Beijing slams US NGO award for Uighur dissident

Updated 01 April 2016
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Beijing slams US NGO award for Uighur dissident

BEIJING: China on Friday blasted an award given in the US to an exiled Uighur dissident as a “blasphemy against and a stain upon human rights,” as President Xi Jinping visited Washington.
Xi, who was in Washington for the Nuclear Security Summit, met his US counterpart Barack Obama on Thursday amid tensions between the world’s two biggest economies over the South China Sea, cyber security, rights and other issues.
A day earlier the Washington-based Victims of Communism Memorial Foundation (VOC) gave Dolkun Isa, an activist from China’s Xinjiang region, an award for “his dedicated human rights advocacy.”
Xinjiang is home to the mostly Muslim Uighur minority, many of whom say they face cultural and religious repression, and the area is regularly hit by violence which Beijing blames on Islamist separatists.
“That an organization would give a terrorist like Dolkun with such an extensive criminal record an award is blasphemy against and a stain upon human rights and the rule of law, and also makes a mockery of them,” Chinese foreign ministry spokesman Hong Lei told a regular briefing Friday.
Isa is now a German citizen and chairman of the Munich-based World Uighur Congress, which advocates for the rights of Chinese Uighurs around the globe.
Hong said he was “a red-level target wanted by Interpol and the Chinese police for his organization and implementation of numerous bombings, robberies, killings and other serious criminal offenses and violent acts,” which Isa denies.
“These accusations are made to discredit my work,” he said, adding that Beijing’s policies had left Uighurs living in “a climate of fear and helplessness.”
“I firmly advocate for a peaceful resolution to the Uighur issue and reject violence, and this threatens China,” he said.
In his acceptance speech Wednesday, Isa acknowledged that the Chinese government saw him as a “terrorist” and had issued a warrant through Interpol for his arrest, leaving him unable to enter countries “vulnerable to Chinese pressure”
VOC executive director Marion Smith hailed Isa as a “proud addition to the ranks of world leaders” in a statement.
According to its mission statement, VOC seeks to “memorialize, educate and document the grim legacy of communism around the world.” On its website, it solicits donations to help “put communism on the ash heap of history.”
Over the past two years, Beijing has carried out a “strike hard” campaign in Xinjiang aimed at stopping unrest that has claimed hundreds of lives. Scores of people have been sentenced to death, while hundreds have been jailed or detained on terror-related offenses.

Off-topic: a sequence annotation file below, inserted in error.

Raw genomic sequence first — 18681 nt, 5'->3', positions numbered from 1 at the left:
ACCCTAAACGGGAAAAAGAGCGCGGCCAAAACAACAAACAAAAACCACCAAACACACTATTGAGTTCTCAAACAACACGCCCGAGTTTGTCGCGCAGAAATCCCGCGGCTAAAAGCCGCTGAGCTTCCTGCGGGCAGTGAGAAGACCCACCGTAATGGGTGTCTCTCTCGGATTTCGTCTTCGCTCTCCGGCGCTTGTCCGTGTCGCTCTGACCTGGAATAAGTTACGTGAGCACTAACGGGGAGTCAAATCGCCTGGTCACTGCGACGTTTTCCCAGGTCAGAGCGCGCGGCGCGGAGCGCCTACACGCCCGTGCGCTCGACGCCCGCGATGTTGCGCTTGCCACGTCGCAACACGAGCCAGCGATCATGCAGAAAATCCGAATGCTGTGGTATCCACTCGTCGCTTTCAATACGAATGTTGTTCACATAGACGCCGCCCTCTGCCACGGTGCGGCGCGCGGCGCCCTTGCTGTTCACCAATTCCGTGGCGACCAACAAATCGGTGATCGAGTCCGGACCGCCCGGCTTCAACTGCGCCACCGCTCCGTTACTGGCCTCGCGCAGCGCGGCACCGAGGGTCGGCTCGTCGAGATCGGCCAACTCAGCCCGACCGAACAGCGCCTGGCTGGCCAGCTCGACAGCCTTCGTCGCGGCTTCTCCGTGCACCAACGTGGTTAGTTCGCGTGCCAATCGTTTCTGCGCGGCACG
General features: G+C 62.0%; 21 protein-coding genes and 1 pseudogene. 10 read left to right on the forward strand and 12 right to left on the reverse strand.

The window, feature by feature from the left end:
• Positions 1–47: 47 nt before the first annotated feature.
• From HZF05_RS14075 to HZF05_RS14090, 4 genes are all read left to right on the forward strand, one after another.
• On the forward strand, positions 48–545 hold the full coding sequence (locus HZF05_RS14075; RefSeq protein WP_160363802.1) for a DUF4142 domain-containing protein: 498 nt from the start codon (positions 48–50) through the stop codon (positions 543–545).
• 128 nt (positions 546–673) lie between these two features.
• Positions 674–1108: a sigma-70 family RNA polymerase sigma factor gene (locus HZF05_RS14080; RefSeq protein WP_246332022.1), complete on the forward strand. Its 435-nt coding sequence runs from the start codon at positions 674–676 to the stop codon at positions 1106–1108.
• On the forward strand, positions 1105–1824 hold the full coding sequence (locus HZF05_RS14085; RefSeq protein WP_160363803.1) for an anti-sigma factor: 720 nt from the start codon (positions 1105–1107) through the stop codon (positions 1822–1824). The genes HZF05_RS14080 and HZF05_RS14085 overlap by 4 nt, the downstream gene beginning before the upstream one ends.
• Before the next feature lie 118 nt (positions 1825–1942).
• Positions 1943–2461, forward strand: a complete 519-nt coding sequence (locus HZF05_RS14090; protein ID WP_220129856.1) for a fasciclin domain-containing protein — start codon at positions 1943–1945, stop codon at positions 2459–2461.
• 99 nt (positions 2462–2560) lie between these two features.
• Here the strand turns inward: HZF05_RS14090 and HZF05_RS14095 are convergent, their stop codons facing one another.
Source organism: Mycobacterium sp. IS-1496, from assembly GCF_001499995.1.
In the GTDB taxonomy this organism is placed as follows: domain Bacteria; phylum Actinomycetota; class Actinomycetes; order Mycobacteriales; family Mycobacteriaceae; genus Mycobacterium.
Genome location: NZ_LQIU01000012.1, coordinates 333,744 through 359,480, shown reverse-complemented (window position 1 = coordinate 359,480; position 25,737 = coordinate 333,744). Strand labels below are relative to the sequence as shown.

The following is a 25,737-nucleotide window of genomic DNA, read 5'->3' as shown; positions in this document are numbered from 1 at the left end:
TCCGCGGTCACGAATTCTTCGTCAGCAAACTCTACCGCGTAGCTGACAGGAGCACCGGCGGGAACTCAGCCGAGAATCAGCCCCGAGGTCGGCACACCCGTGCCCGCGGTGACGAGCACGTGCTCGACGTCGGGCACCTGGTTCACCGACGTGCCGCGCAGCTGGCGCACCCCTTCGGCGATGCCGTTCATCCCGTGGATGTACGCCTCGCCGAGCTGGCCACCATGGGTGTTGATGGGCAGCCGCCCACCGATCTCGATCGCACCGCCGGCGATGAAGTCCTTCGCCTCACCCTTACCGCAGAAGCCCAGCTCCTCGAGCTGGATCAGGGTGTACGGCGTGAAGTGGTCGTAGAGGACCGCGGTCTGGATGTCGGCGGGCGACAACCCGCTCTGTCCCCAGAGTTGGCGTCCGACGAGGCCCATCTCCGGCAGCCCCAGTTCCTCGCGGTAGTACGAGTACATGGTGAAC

Trump signs ‘Space Force’ directive

The creation of Space Force is by no means a done deal, as it must be vetted and approved by Congress. (AP)
Updated 20 February 2019
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Trump signs ‘Space Force’ directive

  • The forces is to protect satellites
  • The order calls for Congress to draft legislation that would establish it

WASHINGTON: President Donald Trump signed an order Tuesday outlining his vision for a new “Space Force” that could one day become a separate military branch on an equal footing to the Army and Navy.
Trump wants to create a space force to protect satellites, tackle vulnerabilities in space and assert US dominance in orbit.
“We have to be prepared,” Trump told reporters after signing the directive.
“My administration has made the creation of a space force a national security issue.”
Space Force would be the sixth branch of the military alongside the Navy, Marine Corps, Army, Air Force and Coast Guard.
The order calls for Congress to draft legislation that would establish Space Force as a branch that falls under the Air Force, similar to how the Navy oversees the Marine Corps.
Defense Department spokesman Charlie Summers said the Pentagon would submit its legislative proposal within the coming weeks.
With the new directive, “Trump is posturing the United States to compete, deter, and win in a complex multi-domain environment characterized by great power competition,” Summers said in a statement.
The Air Force said a space force would work “to ensure unfettered access to, and freedom to operate in space, and to provide vital capabilities to joint and coalition forces.”
But the creation of Space Force is by no means a done deal, as it must be vetted and approved by Congress.
Lawmakers and defense officials have reacted with skepticism, wary of the cost and added bureaucracy.
Space plays a vital role in just about every aspect of modern warfare, with many military technologies reliant on a network of orbiting sensors and satellites, and the Pentagon has warned that countries such as Russia and China are working to build anti-satellite capabilities.